This year has created an emergency mindset for charities. Just ask Melanie Thomas, HBA '11, Senior Director, Emerging Opportunities, Community Foundations of Canada about the rapid response required to meet the needs of those hit hardest by COVID-19. In this episode, Melanie talks about implementing a nationwide emergency assistance program in only 9 business days. Anyone who wants to learn more about the relentless pace of the rewarding work in the charitable space should tune in.
Resources and links:
- To find out more information, resources, or connect with your local community foundation to find out the pressing needs in your community, please visit: www.communityfoundations.ca
- To learn more about how COVID-19 is impacting the charitable and nonprofit sector in Canada, please visit: www.imaginecanada.ca
- To learn more about how COVID-19 is impacting the nonprofit sector in Ontario, please visit: www.theonn.ca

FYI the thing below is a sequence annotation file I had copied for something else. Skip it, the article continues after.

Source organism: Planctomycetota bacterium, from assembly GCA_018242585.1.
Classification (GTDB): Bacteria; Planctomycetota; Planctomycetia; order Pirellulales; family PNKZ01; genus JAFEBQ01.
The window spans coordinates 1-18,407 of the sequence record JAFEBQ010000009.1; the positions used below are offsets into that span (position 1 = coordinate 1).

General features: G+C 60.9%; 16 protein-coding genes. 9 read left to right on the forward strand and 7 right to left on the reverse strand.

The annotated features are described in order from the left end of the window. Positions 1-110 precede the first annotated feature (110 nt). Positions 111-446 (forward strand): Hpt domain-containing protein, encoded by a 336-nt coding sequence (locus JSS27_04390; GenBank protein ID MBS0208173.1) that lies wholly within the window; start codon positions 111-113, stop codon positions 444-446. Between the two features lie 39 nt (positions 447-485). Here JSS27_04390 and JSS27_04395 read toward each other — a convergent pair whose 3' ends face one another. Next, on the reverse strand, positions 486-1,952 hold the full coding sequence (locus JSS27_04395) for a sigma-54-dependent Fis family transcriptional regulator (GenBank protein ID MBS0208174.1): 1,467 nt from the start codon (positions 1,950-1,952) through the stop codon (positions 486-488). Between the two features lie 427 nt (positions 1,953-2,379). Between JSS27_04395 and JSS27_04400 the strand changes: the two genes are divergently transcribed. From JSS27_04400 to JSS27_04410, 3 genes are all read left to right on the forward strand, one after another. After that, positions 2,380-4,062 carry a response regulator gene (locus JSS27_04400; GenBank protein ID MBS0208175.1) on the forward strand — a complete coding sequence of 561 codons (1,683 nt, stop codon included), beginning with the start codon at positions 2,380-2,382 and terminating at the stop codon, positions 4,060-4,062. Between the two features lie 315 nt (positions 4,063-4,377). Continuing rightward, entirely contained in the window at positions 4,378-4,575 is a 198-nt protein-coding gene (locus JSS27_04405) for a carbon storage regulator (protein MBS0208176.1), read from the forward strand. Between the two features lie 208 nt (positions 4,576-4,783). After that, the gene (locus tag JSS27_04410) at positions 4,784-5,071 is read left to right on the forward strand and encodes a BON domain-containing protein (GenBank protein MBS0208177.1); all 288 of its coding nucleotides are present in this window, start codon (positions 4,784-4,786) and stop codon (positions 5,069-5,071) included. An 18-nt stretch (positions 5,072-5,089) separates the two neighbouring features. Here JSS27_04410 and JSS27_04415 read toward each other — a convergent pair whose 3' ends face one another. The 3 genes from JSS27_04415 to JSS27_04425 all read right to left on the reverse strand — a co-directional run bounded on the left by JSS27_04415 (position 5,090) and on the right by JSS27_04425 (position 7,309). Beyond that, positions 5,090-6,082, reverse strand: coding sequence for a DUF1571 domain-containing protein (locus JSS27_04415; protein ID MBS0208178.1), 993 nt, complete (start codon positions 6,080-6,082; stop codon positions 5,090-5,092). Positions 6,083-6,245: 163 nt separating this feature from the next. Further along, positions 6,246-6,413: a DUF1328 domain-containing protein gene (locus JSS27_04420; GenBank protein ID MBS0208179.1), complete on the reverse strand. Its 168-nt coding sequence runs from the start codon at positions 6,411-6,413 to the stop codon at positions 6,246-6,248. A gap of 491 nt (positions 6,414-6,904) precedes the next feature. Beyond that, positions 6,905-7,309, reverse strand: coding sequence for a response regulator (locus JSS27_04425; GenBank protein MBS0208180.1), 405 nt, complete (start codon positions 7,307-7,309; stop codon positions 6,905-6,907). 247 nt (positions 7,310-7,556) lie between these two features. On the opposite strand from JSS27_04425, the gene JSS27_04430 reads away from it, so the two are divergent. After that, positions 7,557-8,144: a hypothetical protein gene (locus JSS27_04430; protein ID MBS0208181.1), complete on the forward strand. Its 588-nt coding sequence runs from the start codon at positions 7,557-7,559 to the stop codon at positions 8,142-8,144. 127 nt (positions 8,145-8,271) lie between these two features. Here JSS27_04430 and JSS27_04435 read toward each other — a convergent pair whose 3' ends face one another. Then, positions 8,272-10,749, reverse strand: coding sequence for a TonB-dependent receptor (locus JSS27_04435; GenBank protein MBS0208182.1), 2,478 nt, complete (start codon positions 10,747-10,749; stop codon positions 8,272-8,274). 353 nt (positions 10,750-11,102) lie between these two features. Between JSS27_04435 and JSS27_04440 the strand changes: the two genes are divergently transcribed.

Insights and wisdom lie within every business decision. Welcome to the Leaders by Ivey podcast, where we discover hidden narratives and unlock key learnings for our own leadership and career journeys. Hey! I'm Matt Quinn, if you're looking to lead and the non for profit sector and want to hear about all of the amazing benefits of this, you need to stay tuned. This time on the Leaders by Ivey podcast we’re joined by Melanie Thomas, an HBA’11 and senior director of emerging opportunities for the Community Foundations of Canada. I hope that you enjoy and take away all of the many ways that you can get involved. Thanks so much for taking the time to join us today, Melanie. Could you maybe, for those that haven't had a chance to meet you or check out your bio on Instagram, tell us a little bit about yourself and what's your connection with Ivey? Yeah happy to first of all, just thank you, someone for having me, such an honor to come back and to talk to my alma matter, and so my name is Melanie Thomas. I graduated from Ivey as an HBA’11, which time is ticking. I think I’m very close to my tenure, which is wild. After Ivey, I finished my business and then I went directly to law and so I’m definitely fulfilling the millennial stereotype of flipping through industries. So I got my license was called to the bar and Ontario, and then I immediately went into banking and I did that for a few years, while doing some work overseas and international development, and then I landed in philanthropy and Canada, and so I just love new opportunities, and so my role right now is kind of my dream job. I'm in charge of a emerging opportunities, so every day just looking at things, we've never done before and try to see how we can scale them and create more social impact. But my personal life, I love traveling. You know this is not the time of life where you get to do that. So, I just dream about traveling love, salsa dancing and connecting with friends. So yeah, that's a little bit who I am. Now I want to come back to something because you kind of glossed over it , so originally law and then banking and then international development. There's got to be a theme here. You mentioned that sometimes it's a generational thing to want to try a bunch of new things. What has led you to want to try all these different things to land where you are today? You know it sounds very sporadic and I can't say that I had planned every move ahead of time, but when I was a kid my parents took me to India, which is kind of my motherland, and it was at seven. I was first exposed to what poverty can look like, and so as a kid that always just impacted my thinking and you know what's my role, what am I going to do about it? I've seen something you can't just forget what you've seen and so actually coming to business school is a very intentional decision to say. I'm not sure how that's going to play out and more of an international or social space. But I think that there's some really tangible skills that I can get from business. I can apply there and then, similarly in law, and so I’ve been kind of bouncing in my career so far between very corporate work and then very social work, and until I landed in philanthropy, which is a kind of beautiful in between where you’re dealing with money. You know philanthropy their kind of backbone is money but you're doing with a mindset of impact. So it was a weird roller coaster of a career so far and I’m sure they'll be somewhere twist and turns ahead. But it was kind of planted years ago. And the path doesn't have to be one that's straight from one connection to the next: for those that are listening, that have that same mindset and are experiencing the same thing you know, a bit of a calling and knowing that its building skills towards that calling, what helped you as you transition from different roles, but you know with a clear you know it seems like there's a clear thread of wanting to give back, what advice do you give to students or others that are, you know, maybe struggling with that? How did you manage it? Yeah, you know what Ivey, one of the best program I was a part of, that really was central to my experience at Ivey was the Leader project and it was this immediate way that I could, you know, be learning as a student but immediately apply it in to work with small enterprises in eastern Europe and to consult and to teach, and so I love that kind of mixing of what seems like two separate worlds, that they aren't. And so, you know my advice is students: just say yes, like as opportunities come up, even if they don't pay, if somehow, you can squeeze your finances to make it work, say yes to opportunities that will push you. Say yes to working with people that you can learn from like see it as a part of the investment like our paying tuition right like just as much as you can. I know I say that and it's not easy to do, and working for free and a summer very little finances is not an easy thing to say yes to, but the payoffs on what I learned from those experiences that were outside the box, you know contribute to the rest of my career for sure. It's cool that the Leader project is still ongoing, even in the midst of COVID challenges, right now I know that they're planning some blended and online initiatives right as we speak. So that's cool that you that you did that, while you're at Ivey and it still is a great opportunity for students to get involved. Now I want to go to the next thing, can you tell us a little bit more about you? You know you mentioned philanthropy and some of the work that you're doing. Could you talk a little bit about the organization? Yeah, so I work with Community Foundations of Canada, and so you may or may not have heard of us, but we are a national network of 191 community foundations. So, if the question is: what's the community foundations we, you know community foundations are philanthropic organizations, they direct grants, investments, leadership towards community initiatives, and so across country we have more than 90% of Canadian communities have access to a community foundation. Collectively our network manages over six billion dollars and it's a boots on the ground type of network, so our community foundations, they have community in the name. They know their communities. They know what the needs are. They work with partners locally to serve, and so at the national level my role is, is to look for opportunities. Things we've never done before. To say how can we scale impact and usually but at a national level? And how is that shifted? You know with the last year being what it is. You know you've mentioned traveling before an opportunity to go to different communities. You know how was the organization shifted? How are you spotting opportunities that lie within you know challenging times yeah, so you know like many organizations, regardless of your industry as the pandemic hit, we had to say: okay. Well, we were working in all of these projects. What are we pausing? What are we pivoting and what are you proceeding with, and so some things how to go on pause and some are still on pause, but as we are, you know working with community foundations who are working directly with charities and non profits. We just immediately heard the need right as COVID hit, you know those who were in vulnerable context before COVID. It just got worse, and so, if you think of home shelters had to start limiting its capacity or turning people away, persons with disabilities didn't have the same access to programs and services and some were in isolated circumstances and the list goes on and on, and so that really became okay well, we're community foundations. How do we respond to the needs to the community? And a lot of my work with you know, with team members was doing the advocacy piece at the beginning, saying hey government, federal, provincial, municipal – this is the need, it's so great, and what we saw before COVID is in a much more dire position now. I want to go back to those meetings because many of us listening and myself included. I've had to have some of those meetings where we talked about, what are we going to do moving forward and those are exciting and fun lots of opportunities, but then there's the difficult conversations around, what are we going to stop doing? And that must be hard for you in that position wanting to give back and that's the core good of the organization? How did you manage those conversations internally and do you have any tips for those going through that tough conversation about having to cut things? You know, how did you manage it? It wasn't easy and I feel like it's not a one-time decision. It's a question you keep asking yourselves as the weeks proceed. Are we still pausing this? Are we still a bit to proceed with this? So we continue to pivot this, and so you know, thankfully I had my team internally to talk through okay, how do we see this folding out? What new priorities have popped up in the meantime, and so you know we rarely work in isolation, and so we work with many partners and so part of it was calling partners and saying how are you doing? What are you seeing? We are working on this project, we both put it on the shelf for now or should you take the lead or should I take the lead, and so it's relationship management right in the midst of limited capacity? So not a one and done, it's a constant communication, because things are changing so rapidly. For the things that you are able to continue doing, can you talk about it? You know some of the things that you're most proud of are excited about moving forward? Yeah I mean for my work, because I was really in this exploratory model and some of them are, they were on pause and now they're in the pivot piece, but my work really shifted on that advocacy piece of government saying, “there is this dire need”, “we need to act now”. Communities, charities, non-profits are trying to serve those who are in the most vulnerable context, and so I did get a call from the government of Canada saying we're going to create a 305 million dollar emergency community support fund, and we'd like Community Foundations of Canada, along with United Way and Red Cross, to implement this, and so that has taken over my year. 2020 is definitely defined by that work of saying you know from when I got the call, and when we signed the agreement with government, we had nine business days to go from words on a paper to implementing a nation-wide program that got money to charities and non-profits serving those in vulnerable contexts. How do you do that in nine days? What was the key? What enabled you to get like, you said from the paper to implementing so quickly? Yeah, we had to get really crystal clear on what were the principals as we work right, because there's so many pieces to this, so what are the key principles? So we focus in on two: the first one is this is emergency funding so just because we've done something in a certain way before it has to be with an emergency mindset, which means it cannot take very long and it has be done virtually because all of us are working from our homes. The second one was around equity. We know, even in the early days of COVID, we saw it and its, you know, and it's the evidence shows now of how COVID impacted those disproportionately, and so how do we create an equitable framework in that way we do this so that those users are at the center that comes from how the applications formed that comes from how we create awareness that that comes from how decisions are made. And so you know once we kind of created those key principles of emergency and equity, we needed a team. So there was like three of us working on in early days, and you know I just felt like I created these to-do this, and I felt like this mountain of work, program design of creating awareness of on boarding community foundations, of government relations and, and, and, and, and. Every day I was like, we've only moved a pebble. We've probably got one thing off the list, and so our team of three within days, turned into a team of eighteen- and you know this diversity of experience and skill-sets technology, design, storytelling, community engagement, and it was just incredible to see what that team came together, how the program unfolded. I want to, you mentioned that the United Way is also a big part of you know the implementation here. In a recent conversation with Corrin Peters, she works for major league baseball, the Tampa Bay Ray. She talked about how different organizations work together. Can you talk about from your example, how did you work with some of the other organizations to make this happen? So we were working so closely with United Way, (inaudible) Canada and Canada Red Cross, and you know all of us had different agreements with government, but collectively we were implementing the 350 million dollar community support funds. And it's interesting because I go back to that relationship building, you you're trying to implement a bond with partners you've never actually met, and you don't have the benefit of saying, “let's go for coffee”, “let's have lunch”, “let get to know each other”, “let's build that trust”, but you know it was an amazing experience of how really three strangers and three strangers of teams can come together and say, “well we're going to create a unified front, we're going to do this together”. So our teams were talking at least on a weekly basis, if not every day, as we were making our individual plans and processes and to communicate to the public as a united front. So I think that was such a key gym that came out of this process is how, even in a virtual context, even with people you never met how you really can work together to deliver something at a national scale. You talk about communication, you talk about the regularity of the communication. You've got a common mission between the different organizations. Was there anything else that stood out as okay, this was a key to getting this to work. Was it one meeting, was there a tool that you used to make this happen? Yeah, I would say you know, having a level of trust and transparency and leaning into both of those and those go hand in hand. It's hard to be transparent, if there's not trust and without trust, how we're going to get to transparency, and so you know between us, saying we're just going to we're going to talk to each other honestly about what's working well, what's not working and when things aren't working, maybe you know one of us can help the other around the table and so really being diligent to say we're going to set a meeting at least once a week. It’s in our calendar still, to say we're just going to give updates and also here's my cell phone number so call me any time and we can work it through and so that type of level just goes from kind of walking., and you know when we talk about partnerships a lot, but you know real partnership is that you're actually walking a lock step together, and so I’m not sure how you do that without trust, transparency and constant communication? Is there anything looking back that you would have done slightly different, or a lesson learned through? You know this rapid implementation and lots of partners and not to mention a huge geographic region. You know, as you say that question, I think I think we make about ten little pivots a day like it's just a constant, because it's emergency mindset is, you know you make a plan and by the time, the weeks that something changed in terms of realities, but so there's just kind of this mindset saying we're going to constantly on our toes willing to pivot on our decisions and our implementation. But if I take a step back, you know some of the key learnings and changes that we had made. So one if I go back to the key principle of equity, and so we have this firm belief that organizations that represent the community serve are better equipped to serve them. So, if I take an example of food hampers food security was a big issue across the country because of COVID, and so you say: okay. Well, we know that this low-income community needs food hampers, but it matters what's in the hamper and it's the community. That's part of that. You know the organization, that's part of that community. That knows you know I’m east Indian, so I’m going to want curry. You know that's going to make me feel like home. It's not just any food to fill my belly, but actually how do you know the cultural nuances and those who you are serving, and so we know that, but when we launched on May 19th and we're already in the market. We're not asking that question, how do we know? We know who they're serving, we don't know who the organizations are, and so you know that was a piece that it's really hard to make a substantial change like that once we're already launched, but it's the right thing to do: it's going to lead to better decision making, and so you know a few weeks in we made a pivot. Update our application form, update our resources. We went with some new messaging to say we're going to prioritize organizations that represent the community as they serve, and so I think, keeping that equitable mindset in the details, like an application for, like a decision-making matrix matters, and so that's just one yeah one piece that we really had a pivot post launch. Now with so much challenge and change happening so quickly, you know, as a leader, it's always important to sit back and reflect on the good that you've done and share that with your team. Can you think of you know any stories of a vulnerable group or a person? That's given you feedback that makes go like this. This is why I do this. Have you had any of those moments that you be that you could share with us yeah? It's definitely like the gold mine of this job is hearing the most incredible stories of how communities are serving one another in the midst of a global pandemic and for the team, because it was like long days sleepless night, early mornings, weekends. You know if you know my Ivey days, I compared it to the 48 hour report that just kept going. You know to do that, you have to sometime say why I’m you know I’m so exhausted and so that (inaudible) to the, why and the whole team really rallied over, why are we doing this? What is a critical funding that the communities need? So a couple of examples in Lethbridge Alberta there is a project, that's helping prisoners who are being released from prison early because of COVID to have transitional housing because as they get released early a lot of them don't have a place to go so they end up homeless or in shelters and so there's a program to help them transition. In Surrey BC there's a project to help women who are homeless are at risk to know about how to protect themselves around coronavirus, to get them PPE, to get them groceries, basic needs. There were camps that were redesigned for children so that they could be outside, but to do it safely. There are stories of individuals who were deaf and blind and living in isolation, and you know in their day to day that they need to touch. They need to touch, go to communicate with the world and being unable to do that, having them have a support person to work with them and kind of navigate these new realities. So, the stories are coast to coast to coast of just incredible ways organizations and communities are pivoting to respond. You know digging deeper into some of those stories and those are both great to hear it's enlightening. It's something that we don't often see in our day-to-day life and sitting here in London. You know how has COVID impacted those that were already having you know very challenging times. Can you maybe dig into that a little bit more because that's something that our audience should know about, and you know then the follow up is how can we get involved? How can we help make a difference? Absolutely you know in the last couple weeks, I’ve been engaging virtually with about two hundred organizations across the country, specifically from black indigenous and other racialized communities, and as we go back to that question on equity, how do we support organizations that represent the community as they serve? So many racialized communities, the organizations that serve them are grass roots, and when your grass roots organization, you are often left out of funding opportunities, you don't have the churnable status, you don't even have non-profit status. So, as I heard from these communities right across the country tell of the great needs of their community. The racism towards Asian communities across the country because of COVID. The you know, unwilling to go to local businesses or restaurants because of systemic racism and we know that racialized communities are getting hit harder and then the systems not built in a way that they can access funding, and so you know that piece hit hard it hit really personal. I was, I still constantly I’m thinking about okay well, what can we do? That's a more long term piece. So what can we do specifically in this program to make pivots and to help those organizations and there's a variety of kind of changes that we made to help, but we know that that's not going to solve it, and so where could we lead our voice into our relationship with partners and government and other stakeholders? And so, you know, I would say to anyone listening if there are communities that you know of that you can offer funding to that are grass roots, that you can offer any services to help them. Those groups are in need that they are showing up as much as they can in incredible ways to serve, but they are often left out of our funding structures. Where can we go to get more information like what's your organizations website? What are some blogs or resources that a listener can go and say, I want to learn more about this, because I want to get involved, what would you suggest? I would definitely recommend you know our website www.community.foundations with an s dot ca, and so please visit there and you can find a map that shows a local community foundation in your area. So, talk to your local community foundations. They are in touch with non-profits, charities, qualified donators, qualified grass root organizations so be in touch with them as to you know how you can support locally, but I would also want a kind of industry level if you're interested in this topic, Imagine Canada has been doing credible reports and research on what is the current state in Canada. Ontario Non-profit Network, specifically to Ontario looking at how is COVID impacting non-profits, and so there is so much information out there. I think for us as individuals, it can feel overwhelming. I know I can feel overwhelmed thinking it a global pandemic. I can acknowledge that there are systemic barriers but what can I do? And so you know, I think we each of us have incredible spheres of influence. If COVID has shown us anything, it shows how individuals are interconnected, and so what can you do as an individual and your steer of influence. If you're a student, who's a classmate you haven't seen or heard from lately? Check in on them. That makes a difference. When you're looking at summer jobs ask the companies what they, what their work is around diversity and inclusion. If you’re a parent expose your kids, have discussions with them about the inequities in the world. You know when I was a kid my parents did that with me, and it made a profound impact in my life. If your a CEO, what platforms do you have? Whose voices do you amplify, who's at your decision-making table? You know the list goes on. So I think it's so important that we don't get caught up in, “there's this big problem and there's nothing I can do about it” when there's actually very tangible thing that we can do in our day to day. That's fantastic and a great list of resources. I want to go next to you know when you think about Ivey or business grads in general we think of entrepreneurship, big banks, maybe starting your own business. You know going back to your reasons for a pursuing a career in the not for profit. Talk about your reasons, but also almost talk to the current students or those thinking of a career change right now. Convince and talk to those great reasons for giving not for profit a real good hard look, because there are some amazing opportunities in the area. You know I’ll admit, so before being in this role full time and in this in this sector full-time, before I was in private practice, and after that I was, you know banking and so there's a perception that this non-profit charitable philanthropic sector is slow. You know you kind of go there to chill out at the end of your career. I have been amazed at the hustle, at the innovation. I think I have worked longer hours some days and I worked in the you know in the law firm, but just this impetus for change, and so it's a question of there's so many ways that you can give back. There are so many ways that you can use your skill sets. You might have studied to be a consultant or working consumer package goods or an investment banker, and that's some and there's so many things you can do from that role as well, but our skill sets are transferable and so in through volunteer time, through a career change, through mentorship. There are so many avenues for you to use what you learned, what you're learning to apply elsewhere and you know I’ll, say leaving the corporate world, so to pursue a job full time into a sector I was new to was a risk and it was a whole other podcast about the story about making that change. You know it's not all flower and daisies. If you want it, you want to make big changes in your life. It takes risks and it takes some sacrifice to make that happen. I'm so glad where I’ve landed. I feel extremely privilege in my day-to-day work and the people I get to work with, and it was worth the risk, but it took some real hustle and grind to figure out a pathway from law and banking over to philanthropy. You know the last thing I want to ask you is that you know Canada is known as a caring country. What I’m hearing from you is, there's always more that we can do. We can give back in so many ways. You know through our funds through our time, through our skills, sharing. What would you leave the listeners with you know? How would you motivate and push our listeners to get involved? You know, as I mentioned, we're known to be caring. Are we caring enough? How do you push the audience? What would you like to leave them with? Yeah I’ve been so inspired. You know, even before the launch, I was so inspired. I was hearing stories because our network is right across this country. I was hearing stories of how individuals showed up for their community and COVID is not over. Unfortunately and we know whenever there's a vaccine and whenever it's safe to give each other hugs they're still going to be lasting social economic impacts. And so, you know I push, I want to push any of you listening today to really look at your spears of influence and really look at those who may be excluded and find ways that an individual and corporate level to include them. Because you know, I am concerned that there are groups that are going to be left behind. But I think it's, your individual and corporate acts that we go from grouping left behind, to changing systems and in creating a Canada that we are proud and it's vibrant and it's sustainable and I inclusive. Melanie, thank you so much for taking the time to not only just share your journey but to share what you're seeing and what you're seeing in your job across Canada in communities, big and small. What I’m really hearing is that you know, as Ivey grads I’m an Ivey grad, we have had such a great up opportunity to learn to advance our skills and there are tons of opportunities for us to continue to make Canada a caring and giving country where communities don't overlook anybody. So, thank you so much for taking the time. Thank you for having me. This was an honor and a pleasure. Thanks again for being with us, and I hope you join us next time for the season to finale, be sure to rate review and subscribe, see you next time!